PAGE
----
The Human Will: Nature, Purpose, and Evil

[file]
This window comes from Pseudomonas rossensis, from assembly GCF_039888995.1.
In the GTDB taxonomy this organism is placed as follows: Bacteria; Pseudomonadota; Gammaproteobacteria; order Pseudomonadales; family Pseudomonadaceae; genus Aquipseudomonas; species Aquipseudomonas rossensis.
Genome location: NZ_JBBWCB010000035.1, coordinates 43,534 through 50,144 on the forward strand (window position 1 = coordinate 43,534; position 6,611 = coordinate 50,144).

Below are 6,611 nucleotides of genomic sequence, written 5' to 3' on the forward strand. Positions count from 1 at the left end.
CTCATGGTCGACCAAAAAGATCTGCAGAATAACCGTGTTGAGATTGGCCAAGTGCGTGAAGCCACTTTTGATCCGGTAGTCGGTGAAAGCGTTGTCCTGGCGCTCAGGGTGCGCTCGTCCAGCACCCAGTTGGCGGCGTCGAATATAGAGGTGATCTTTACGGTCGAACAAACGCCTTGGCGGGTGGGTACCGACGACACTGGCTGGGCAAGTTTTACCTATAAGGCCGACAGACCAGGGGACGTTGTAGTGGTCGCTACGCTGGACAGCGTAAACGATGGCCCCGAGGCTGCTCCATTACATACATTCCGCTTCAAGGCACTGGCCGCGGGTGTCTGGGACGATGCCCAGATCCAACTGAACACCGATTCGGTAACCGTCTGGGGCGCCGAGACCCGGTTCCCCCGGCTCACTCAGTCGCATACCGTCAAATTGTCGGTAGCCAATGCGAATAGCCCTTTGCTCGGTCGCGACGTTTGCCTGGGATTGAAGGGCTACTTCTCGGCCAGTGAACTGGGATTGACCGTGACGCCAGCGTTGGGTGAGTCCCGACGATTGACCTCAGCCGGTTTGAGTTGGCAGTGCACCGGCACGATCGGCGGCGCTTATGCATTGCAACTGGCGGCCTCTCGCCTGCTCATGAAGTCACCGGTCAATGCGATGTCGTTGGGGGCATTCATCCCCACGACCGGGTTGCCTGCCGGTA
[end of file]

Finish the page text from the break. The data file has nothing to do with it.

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If my reason erroneously commands me to do something evil, can I have a good will? Why or why not? In this essay I will support the claim that one can have a good will if their reason erroneously commands them to do something evil if the evil act is antecedent. It was also asked if the statements “I loved evil even if it served no purpose” and “Evil would never be sought, not even incidentally, unless the good involving evil were to be sought more than the good evil takes away” could be reconciled. Why or why not? I will argue that these statements cannot be reconciled as evil for no purpose is the product of an evil will which cannot be reconciled with the good will described in the second statement. Lastly the following questions were raised: how can the will be both necessitated and free? How are intention, choice, deliberation, and consent related? I contest that the will can be both necessitated and free through God’s grace and that the aforementioned terms are related through the twelve-step model of a human act. I will answer and connect these queries by exploring will and evil as investigated in Augustine’s On Free Choice of the Will and Aquinas’s A Summary of Philosophy and providing an example of a complete human act indicating at each step the role of intellect and will. An antecedent evil act is one in which the ignorance or misinformation is not voluntary and if the person committing the evil act becomes knowledgeable of their misinformation then remorse for their evil act is shown. While an antecedent evil act can be carried out by a good will, consequent and concomitant acts are those that are products of evil wills. Erroneous reason plays a large part in these acts as many make reasoned decisions based on misinformation; therefore to determine whether or not their will is good one must investigate why they were misinformed. A consequent act is one in

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